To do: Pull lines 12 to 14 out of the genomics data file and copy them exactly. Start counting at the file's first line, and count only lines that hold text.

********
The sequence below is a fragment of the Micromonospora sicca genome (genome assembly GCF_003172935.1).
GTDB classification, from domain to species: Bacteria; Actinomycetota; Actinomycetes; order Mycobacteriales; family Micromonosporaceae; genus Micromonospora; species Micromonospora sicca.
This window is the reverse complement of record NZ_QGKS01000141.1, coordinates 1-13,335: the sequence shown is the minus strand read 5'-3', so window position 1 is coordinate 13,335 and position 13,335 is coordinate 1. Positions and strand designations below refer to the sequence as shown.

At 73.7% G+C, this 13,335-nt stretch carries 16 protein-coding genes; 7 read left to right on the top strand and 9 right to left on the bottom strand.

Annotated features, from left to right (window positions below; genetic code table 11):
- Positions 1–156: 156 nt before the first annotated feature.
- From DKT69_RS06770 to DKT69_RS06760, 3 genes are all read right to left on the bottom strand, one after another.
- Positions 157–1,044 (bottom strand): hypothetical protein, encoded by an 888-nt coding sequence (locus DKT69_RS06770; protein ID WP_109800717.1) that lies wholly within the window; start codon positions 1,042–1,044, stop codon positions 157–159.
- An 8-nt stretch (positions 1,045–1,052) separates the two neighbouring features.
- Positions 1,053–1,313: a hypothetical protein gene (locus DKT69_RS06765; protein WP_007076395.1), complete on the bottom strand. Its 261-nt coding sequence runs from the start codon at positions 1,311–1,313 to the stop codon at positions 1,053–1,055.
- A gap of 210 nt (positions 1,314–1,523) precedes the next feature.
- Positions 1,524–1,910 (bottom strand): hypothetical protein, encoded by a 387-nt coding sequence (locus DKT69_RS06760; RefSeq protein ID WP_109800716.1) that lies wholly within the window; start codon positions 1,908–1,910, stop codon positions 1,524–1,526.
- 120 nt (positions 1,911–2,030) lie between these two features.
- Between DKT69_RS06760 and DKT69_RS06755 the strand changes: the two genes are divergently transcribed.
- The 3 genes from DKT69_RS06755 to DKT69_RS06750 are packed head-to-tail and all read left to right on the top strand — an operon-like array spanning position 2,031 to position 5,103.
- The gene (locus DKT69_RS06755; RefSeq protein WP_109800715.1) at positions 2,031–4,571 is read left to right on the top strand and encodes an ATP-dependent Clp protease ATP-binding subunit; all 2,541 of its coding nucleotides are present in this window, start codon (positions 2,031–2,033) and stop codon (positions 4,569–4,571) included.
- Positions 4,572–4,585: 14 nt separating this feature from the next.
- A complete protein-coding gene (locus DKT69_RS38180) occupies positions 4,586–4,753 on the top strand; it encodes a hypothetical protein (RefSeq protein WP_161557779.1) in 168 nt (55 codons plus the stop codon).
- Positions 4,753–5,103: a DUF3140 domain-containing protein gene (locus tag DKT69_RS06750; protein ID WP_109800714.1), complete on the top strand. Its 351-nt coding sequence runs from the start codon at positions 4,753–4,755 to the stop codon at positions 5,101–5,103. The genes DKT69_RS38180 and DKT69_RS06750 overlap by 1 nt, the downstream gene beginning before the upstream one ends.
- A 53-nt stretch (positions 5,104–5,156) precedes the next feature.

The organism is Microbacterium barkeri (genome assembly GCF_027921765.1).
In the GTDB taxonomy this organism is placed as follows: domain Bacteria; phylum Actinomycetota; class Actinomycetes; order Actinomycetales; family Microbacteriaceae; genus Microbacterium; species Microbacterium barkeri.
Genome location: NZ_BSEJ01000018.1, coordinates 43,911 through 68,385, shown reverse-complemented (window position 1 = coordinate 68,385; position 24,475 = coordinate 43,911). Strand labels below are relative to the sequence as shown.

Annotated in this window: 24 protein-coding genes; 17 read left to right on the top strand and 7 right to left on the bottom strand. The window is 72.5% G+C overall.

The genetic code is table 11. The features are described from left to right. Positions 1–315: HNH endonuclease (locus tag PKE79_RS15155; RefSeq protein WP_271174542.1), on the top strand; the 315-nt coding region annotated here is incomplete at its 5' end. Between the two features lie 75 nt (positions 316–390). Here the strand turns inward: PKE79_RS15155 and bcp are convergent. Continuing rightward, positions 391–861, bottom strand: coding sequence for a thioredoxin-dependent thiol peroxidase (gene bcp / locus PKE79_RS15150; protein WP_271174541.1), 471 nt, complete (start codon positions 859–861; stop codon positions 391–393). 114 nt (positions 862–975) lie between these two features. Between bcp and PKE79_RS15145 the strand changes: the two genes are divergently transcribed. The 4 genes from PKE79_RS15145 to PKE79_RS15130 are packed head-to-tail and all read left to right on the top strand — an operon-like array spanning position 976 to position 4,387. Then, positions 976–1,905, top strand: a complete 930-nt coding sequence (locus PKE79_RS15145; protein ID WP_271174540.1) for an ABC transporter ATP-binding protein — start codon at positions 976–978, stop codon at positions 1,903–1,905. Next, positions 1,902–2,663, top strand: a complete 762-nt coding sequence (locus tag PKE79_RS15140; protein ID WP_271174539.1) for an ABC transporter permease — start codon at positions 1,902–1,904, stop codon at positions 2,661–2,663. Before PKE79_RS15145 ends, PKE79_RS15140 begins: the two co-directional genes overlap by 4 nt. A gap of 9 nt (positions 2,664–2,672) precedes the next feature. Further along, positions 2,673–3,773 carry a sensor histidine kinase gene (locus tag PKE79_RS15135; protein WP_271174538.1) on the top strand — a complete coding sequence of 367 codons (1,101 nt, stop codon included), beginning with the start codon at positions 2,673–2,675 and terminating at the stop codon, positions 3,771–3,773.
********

- Positions 1,524–1,910 (bottom strand): hypothetical protein, encoded by a 387-nt coding sequence (locus DKT69_RS06760; RefSeq protein ID WP_109800716.1) that lies wholly within the window; start codon positions 1,908–1,910, stop codon positions 1,524–1,526.
- 120 nt (positions 1,911–2,030) lie between these two features.
- Between DKT69_RS06760 and DKT69_RS06755 the strand changes: the two genes are divergently transcribed.